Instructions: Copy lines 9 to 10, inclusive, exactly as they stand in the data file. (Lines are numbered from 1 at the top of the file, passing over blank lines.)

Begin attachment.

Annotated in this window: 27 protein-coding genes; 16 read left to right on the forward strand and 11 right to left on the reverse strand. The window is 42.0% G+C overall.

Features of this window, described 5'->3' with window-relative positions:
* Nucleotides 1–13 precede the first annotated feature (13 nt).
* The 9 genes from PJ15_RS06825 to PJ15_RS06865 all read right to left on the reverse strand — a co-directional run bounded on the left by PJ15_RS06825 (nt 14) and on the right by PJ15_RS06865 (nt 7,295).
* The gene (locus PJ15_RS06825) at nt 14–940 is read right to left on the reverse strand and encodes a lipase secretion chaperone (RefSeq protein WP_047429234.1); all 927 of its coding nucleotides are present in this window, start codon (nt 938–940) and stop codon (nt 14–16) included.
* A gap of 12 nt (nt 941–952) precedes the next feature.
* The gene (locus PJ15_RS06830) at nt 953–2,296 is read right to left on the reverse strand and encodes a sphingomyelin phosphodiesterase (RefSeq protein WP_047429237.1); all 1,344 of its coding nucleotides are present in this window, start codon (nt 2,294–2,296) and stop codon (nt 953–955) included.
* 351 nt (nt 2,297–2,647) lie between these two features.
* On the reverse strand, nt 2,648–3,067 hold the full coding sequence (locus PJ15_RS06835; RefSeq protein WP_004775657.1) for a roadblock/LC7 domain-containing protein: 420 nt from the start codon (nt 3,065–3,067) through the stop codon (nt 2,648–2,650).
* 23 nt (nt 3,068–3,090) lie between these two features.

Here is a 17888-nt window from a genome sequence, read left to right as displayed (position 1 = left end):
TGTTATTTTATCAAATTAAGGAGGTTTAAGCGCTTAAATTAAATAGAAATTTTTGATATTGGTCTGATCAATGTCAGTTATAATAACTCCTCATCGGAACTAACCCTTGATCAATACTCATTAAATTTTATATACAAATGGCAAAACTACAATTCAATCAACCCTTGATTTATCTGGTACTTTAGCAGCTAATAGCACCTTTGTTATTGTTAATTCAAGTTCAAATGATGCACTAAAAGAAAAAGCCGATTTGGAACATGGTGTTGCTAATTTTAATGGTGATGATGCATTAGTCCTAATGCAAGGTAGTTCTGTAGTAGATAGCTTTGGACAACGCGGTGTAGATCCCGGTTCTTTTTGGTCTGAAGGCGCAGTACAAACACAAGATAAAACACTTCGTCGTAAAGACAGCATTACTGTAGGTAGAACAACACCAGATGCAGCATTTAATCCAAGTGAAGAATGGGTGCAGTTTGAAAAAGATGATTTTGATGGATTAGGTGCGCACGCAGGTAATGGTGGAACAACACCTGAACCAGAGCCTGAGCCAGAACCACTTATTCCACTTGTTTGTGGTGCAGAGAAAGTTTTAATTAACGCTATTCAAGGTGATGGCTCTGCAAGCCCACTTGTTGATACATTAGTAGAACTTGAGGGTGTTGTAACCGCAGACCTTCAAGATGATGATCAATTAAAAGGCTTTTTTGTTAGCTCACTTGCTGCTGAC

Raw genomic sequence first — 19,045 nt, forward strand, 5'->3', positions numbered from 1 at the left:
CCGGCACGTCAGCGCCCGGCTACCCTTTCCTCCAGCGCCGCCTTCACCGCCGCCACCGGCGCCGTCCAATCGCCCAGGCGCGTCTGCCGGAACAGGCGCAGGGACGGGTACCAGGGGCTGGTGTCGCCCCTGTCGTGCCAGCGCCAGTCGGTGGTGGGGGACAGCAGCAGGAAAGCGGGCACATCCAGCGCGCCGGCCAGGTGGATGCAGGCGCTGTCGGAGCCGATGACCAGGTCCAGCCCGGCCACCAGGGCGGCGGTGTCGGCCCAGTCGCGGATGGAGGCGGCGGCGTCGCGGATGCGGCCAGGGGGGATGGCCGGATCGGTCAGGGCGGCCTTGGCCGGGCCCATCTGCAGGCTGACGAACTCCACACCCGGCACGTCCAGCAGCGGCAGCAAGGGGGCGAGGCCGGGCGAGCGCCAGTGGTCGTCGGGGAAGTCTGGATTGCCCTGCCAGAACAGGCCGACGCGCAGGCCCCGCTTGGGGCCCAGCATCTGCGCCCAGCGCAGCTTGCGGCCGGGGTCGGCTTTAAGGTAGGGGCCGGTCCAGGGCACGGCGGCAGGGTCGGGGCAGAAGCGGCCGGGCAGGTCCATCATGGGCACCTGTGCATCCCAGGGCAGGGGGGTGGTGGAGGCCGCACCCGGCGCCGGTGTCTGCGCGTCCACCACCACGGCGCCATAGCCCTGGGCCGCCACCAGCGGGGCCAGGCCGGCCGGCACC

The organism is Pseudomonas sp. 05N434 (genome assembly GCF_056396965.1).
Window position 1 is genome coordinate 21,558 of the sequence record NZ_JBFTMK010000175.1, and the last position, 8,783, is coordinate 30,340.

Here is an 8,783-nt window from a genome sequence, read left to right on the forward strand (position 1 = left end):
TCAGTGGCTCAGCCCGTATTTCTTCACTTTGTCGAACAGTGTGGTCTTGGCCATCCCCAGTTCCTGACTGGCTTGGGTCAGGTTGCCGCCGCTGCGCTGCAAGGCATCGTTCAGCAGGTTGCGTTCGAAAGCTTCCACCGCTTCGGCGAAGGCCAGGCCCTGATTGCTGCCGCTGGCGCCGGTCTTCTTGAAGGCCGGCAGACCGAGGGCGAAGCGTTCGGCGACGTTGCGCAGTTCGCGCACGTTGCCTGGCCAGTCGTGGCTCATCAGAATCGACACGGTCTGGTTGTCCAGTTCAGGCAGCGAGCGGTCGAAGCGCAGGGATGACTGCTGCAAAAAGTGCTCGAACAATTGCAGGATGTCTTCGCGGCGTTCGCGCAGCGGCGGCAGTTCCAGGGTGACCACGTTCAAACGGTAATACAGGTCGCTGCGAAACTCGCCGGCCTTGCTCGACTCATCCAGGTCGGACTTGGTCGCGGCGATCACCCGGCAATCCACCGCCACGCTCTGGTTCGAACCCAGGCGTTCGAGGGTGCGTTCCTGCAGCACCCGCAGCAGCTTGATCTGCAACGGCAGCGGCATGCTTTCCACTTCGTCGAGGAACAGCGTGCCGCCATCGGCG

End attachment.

* On the reverse strand, nt 2,648–3,067 hold the full coding sequence (locus PJ15_RS06835; RefSeq protein WP_004775657.1) for a roadblock/LC7 domain-containing protein: 420 nt from the start codon (nt 3,065–3,067) through the stop codon (nt 2,648–2,650).
* 23 nt (nt 3,068–3,090) lie between these two features.